“The solution? When unconscious bias is identified in an individual, we need to address it across the entire team. This makes it ‘palatable’ on an individual basis, and allows us to make the required changes. 

“At the end of the day, there’s no excuse.  Diversity in the workplace is a social norm, and just like wearing clothes, we need to treat it as such.”

Eulalia Flo, Country Manager at Commvault further agrees, stating that, “Gender bias, for both men and women, is more frequent in less diversified working teams.”

“Having a balanced workplace helps reduce stereotypes, and encourages richer decision making, especially in the world of technology. Many companies and senior leaders want to attract talent, and being more aware of gender bias, are now better prepared not to cling to clichés and stereotypes.”

>See also: Positive action to promote equality in the workplace

Balanced workplace

Krishna Subramanian, Founder, President and COO at Komprise states. “Striving for a balanced workforce not only fosters gender equality, but it makes good business sense.

“Half our population is female, more than half of college students are female, so why should we not hire more of these talented individuals into the workplace? Not hiring women makes a business less competitive, because they are not tapping into a vital segment of the talent stream.”

Bethany Allee, Vice President of Marketing at Cybera, advises that “Diversity in technology is proven to result in better business decisions, increased efficiency, and better results. Let’s celebrate the smart, qualified, and innovative women who are following in the footsteps of the mother of programming, Ada Lovelace.”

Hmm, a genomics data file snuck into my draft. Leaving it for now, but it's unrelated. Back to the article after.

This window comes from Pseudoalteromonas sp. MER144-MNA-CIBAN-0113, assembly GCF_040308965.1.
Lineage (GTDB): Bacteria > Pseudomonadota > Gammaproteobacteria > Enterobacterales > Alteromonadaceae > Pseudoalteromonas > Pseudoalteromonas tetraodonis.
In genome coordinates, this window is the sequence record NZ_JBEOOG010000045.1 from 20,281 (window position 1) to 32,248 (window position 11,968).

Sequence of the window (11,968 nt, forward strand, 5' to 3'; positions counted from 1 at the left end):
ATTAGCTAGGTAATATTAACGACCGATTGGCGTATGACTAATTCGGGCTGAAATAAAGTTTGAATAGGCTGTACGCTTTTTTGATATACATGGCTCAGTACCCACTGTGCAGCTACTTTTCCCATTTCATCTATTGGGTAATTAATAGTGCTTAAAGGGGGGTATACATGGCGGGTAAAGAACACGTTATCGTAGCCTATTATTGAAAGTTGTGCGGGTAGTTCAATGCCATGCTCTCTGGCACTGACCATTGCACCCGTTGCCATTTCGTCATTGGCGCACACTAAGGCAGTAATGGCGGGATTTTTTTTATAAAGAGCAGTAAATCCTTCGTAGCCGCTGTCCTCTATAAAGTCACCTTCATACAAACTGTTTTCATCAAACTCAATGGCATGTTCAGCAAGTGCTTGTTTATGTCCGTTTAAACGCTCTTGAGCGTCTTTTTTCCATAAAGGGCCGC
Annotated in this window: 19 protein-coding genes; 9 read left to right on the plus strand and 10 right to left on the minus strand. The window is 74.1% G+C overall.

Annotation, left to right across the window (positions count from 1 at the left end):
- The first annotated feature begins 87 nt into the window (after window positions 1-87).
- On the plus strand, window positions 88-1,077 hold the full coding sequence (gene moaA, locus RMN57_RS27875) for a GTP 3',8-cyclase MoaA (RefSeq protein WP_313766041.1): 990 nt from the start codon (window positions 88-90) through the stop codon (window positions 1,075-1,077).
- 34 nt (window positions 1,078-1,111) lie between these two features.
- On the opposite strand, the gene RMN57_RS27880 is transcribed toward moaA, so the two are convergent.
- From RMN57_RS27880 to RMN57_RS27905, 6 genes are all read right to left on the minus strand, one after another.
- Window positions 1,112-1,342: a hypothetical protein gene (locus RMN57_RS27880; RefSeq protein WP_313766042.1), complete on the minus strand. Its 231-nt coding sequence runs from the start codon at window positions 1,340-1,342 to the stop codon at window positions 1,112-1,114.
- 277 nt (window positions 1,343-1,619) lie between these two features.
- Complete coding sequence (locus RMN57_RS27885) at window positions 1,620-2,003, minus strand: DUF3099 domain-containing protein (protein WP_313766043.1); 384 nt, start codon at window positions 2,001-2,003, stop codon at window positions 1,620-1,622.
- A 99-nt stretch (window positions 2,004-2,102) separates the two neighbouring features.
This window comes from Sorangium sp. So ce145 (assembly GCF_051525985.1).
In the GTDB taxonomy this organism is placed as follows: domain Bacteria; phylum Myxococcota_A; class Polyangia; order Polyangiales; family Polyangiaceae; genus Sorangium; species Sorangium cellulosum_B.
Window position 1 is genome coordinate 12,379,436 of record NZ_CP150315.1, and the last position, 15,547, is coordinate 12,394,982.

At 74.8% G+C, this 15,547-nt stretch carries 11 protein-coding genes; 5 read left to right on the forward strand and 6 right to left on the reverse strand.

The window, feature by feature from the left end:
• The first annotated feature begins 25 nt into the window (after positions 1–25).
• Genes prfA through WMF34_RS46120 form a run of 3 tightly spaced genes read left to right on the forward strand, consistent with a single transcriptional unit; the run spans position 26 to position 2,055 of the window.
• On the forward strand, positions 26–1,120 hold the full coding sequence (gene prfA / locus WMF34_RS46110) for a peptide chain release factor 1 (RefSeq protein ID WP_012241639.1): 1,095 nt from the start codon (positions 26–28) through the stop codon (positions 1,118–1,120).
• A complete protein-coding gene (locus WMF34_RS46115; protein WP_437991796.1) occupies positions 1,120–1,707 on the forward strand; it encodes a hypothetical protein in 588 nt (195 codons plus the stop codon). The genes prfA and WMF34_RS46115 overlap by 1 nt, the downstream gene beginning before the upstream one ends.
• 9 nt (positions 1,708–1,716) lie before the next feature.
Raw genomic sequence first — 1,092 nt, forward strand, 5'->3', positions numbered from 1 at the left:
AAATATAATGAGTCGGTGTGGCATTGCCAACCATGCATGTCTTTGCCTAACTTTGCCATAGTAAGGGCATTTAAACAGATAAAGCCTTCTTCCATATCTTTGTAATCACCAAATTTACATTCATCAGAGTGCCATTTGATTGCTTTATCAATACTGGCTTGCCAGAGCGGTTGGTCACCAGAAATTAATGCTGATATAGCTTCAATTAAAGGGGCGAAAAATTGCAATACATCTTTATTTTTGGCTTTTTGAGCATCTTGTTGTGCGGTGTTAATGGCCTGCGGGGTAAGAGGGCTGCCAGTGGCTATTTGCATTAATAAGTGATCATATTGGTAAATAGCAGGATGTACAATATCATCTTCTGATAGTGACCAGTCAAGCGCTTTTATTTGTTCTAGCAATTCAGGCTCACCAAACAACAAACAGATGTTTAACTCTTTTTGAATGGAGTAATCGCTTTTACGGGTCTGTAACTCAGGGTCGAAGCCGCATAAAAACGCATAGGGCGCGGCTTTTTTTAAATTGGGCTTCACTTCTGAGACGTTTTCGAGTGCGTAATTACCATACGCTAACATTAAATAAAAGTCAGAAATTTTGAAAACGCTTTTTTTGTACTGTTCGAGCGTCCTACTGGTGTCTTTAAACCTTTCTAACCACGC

Outdated stereotypes are being challenged, and diversity in the tech industry is changing for the better.

Liz Cook, People Director at Six Degrees, can “see things changing for the better, with various initiatives helping to challenge outdated stereotypes and engage people in promoting gender-balance and driving a better working world.”

Joanna Hu, Principal Data Scientist at Exabeam, reminds us that it is important to remember that women bring a unique voice to the table, are naturally good at handling interpersonal relationships and help create a harmonious work environment.

“They should know their worth and not be afraid of advancing,” she continues. Our communities and companies need diversity in leadership roles to succeed because every person’s individual background also brings a new perspective to the table that can drive the bottom line, culture and overall success of the business.”

The CMO at Plutora, Bob Davis, assesses how differences in the workplace can be a really good thing.

“The capabilities of people don’t vary because of their gender, but because of who they are. I believe the goal for any business should be to get people to understand that diversity is critical to their success; you will be far more successful if you operate under the notion that differences are powerful,” he concludes.

>See also: A inclusive, diverse workplace is fundamental for business success at Philip Morris International